If you see one of these lizards in the wild, do not try to capture it. The bite can be painful. Unless you live in an area where these lizards are plentiful, you might report your sighting to the U.S. Fish and Wildlife Service on their Nuisance Hotline. The government is tracking the spread of exotic species throughout the country.

The Biting Anole

The Cuban Knight Anole is often confused with the juvenile Common Green Iguana because they are the same shade of green. However, on close inspection, these lizards are quite dissimilar. The Knight Anole has a triangular head, and the tail is extra long. There are yellow slash markings on the body and the dewlap is pale pink. Adults do not grow any larger than 18 inches.

In Miami, the Knight Anole is called iguanito, or little iguana. Most of the Knight Anoles living and breeding in the wild are in the Miami area, but they have been reported around the state and as far south as Key West. They were imported by the pet trade, but these lizards do not make good pets.

Knight Anoles are carnivores. They eat mostly large insects and fruit, but will prey on frogs, small anoles and geckos, small birds, bird eggs and hatchlings. When cornered, these lizards stand their ground, inflicting a heartfelt bite in order to protect themselves. They have sharp teeth.
Knight Anole

It is not easy to spot a Knight Anole because they live high up in the tops of trees, hidden in leafy canopy. You may see them sunning on tree trunks, clinging to the bark while facing the ground, or sneaking across phone lines from tree top to tree top. If you see one, do not approach or attempt to capture this lizard. Outside of the Miami area, you can report your sighting to the U.S. Fish and Wildlife Service on their Nuisance Species Hotline.

Many Knight Anoles died during an atypical stretch of cold weather in January 2010. They dropped out of trees in a frozen state similar to that experienced by Green Iguanas. Florida residents unfamiliar with these shy reptiles mistakenly identified the blackened lizards as iguanas. The overall impact of the abnormal weather on the Knight Anole population in South Florida is unknown.

The Jesus Lizard

Brown Basilisk
Native to MexIco, Belize, Panama, Costa Rica, and northern South America, the 2-foot long Brown Basilisk is olive brown and sports a crest or hood on the head. Unfriendly and skittish, these lizards will flee from humans. They can run swiftly on their hind legs, climb trees, and swim rapidly to escape perceived threats. Specially webbed toes allow basilisks to run across still water, lending the lizard a certain religious aura.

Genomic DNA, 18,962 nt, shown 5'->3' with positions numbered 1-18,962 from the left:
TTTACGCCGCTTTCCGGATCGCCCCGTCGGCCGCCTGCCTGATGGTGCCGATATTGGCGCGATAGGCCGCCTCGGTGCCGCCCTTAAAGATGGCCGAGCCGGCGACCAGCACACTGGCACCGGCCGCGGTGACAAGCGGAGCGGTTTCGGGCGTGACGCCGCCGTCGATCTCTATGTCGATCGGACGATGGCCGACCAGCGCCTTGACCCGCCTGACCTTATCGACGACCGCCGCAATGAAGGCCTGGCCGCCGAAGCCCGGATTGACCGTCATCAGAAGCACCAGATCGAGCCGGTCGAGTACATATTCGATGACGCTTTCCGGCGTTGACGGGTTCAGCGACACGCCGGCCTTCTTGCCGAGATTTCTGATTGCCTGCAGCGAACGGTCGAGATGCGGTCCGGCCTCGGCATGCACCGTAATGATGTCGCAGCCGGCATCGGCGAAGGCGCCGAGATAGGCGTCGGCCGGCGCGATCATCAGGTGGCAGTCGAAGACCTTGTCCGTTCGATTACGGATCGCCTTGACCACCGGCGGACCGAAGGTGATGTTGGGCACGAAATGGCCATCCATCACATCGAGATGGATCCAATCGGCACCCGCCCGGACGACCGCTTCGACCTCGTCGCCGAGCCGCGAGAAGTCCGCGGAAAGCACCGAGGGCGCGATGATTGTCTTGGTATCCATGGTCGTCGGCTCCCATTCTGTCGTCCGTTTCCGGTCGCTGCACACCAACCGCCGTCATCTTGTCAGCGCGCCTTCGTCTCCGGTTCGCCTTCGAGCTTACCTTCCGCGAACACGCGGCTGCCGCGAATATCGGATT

Alert and agile, the Brown Basilisk is omnivorous and eats a lot of insects. Females lay 3 to 12 eggs in the summer, usually in a hole in a canal bank. Arboreal in nature, the basilisk lives in low trees and spends time on the ground. Camouflage coloring and native shyness make these lizards difficult to spot.

Known to be breeding in Florida since the 1970s, Brown Basilisks live in Miami Dade county. Breeding populations exist in Palm Beach County as well as on the west coast of Florida.

Giant African Lizards

There are more than 30 species of Monitor lizards living around the world, including the 10-foot-long Komodo Dragon of Indonesia. The largest lizard living on the African continent, Nile Monitors may grow to 7 feet in length. The Nile Monitor is the largest lizard living and breeding in the U.S., and it is only found in the wild here in Florida.

The carnivorous Nile Monitor eats crabs and other seafood, frogs and lizards, turtles, snakes, birds, eggs, and small mammals. They will eat from garbage cans, and are known to eat house cats. They are gray or brown with dark bands and gold bands. They have a long tongue that is forked like a snakeís. Nile Monitors warn off predators by hissing and flicking their split tongue.
Nile Monitor
Photo courtesy of Adam G. Stern

Nile Monitors have been living in the wild in Florida since the early 1990s. These giant lizards are escaped pets and their offspring. They like to live near water, in Florida marshes and swamps or on the banks of rivers, lakes and canals. They dig burrows or steal them from other animals. The female lays up to 60 eggs in these burrows.

Not surprisingly, the Nile Monitor is regarded as an invasive species by the state of Florida. They are a threat to the native species we are trying to protect like the Burrowing Owl, Gopher Tortoise, and sea turtles. Nile Monitors dig up the eggs of our native alligators and crocodiles. And they freak out the humans who are coming across them in increasing numbers.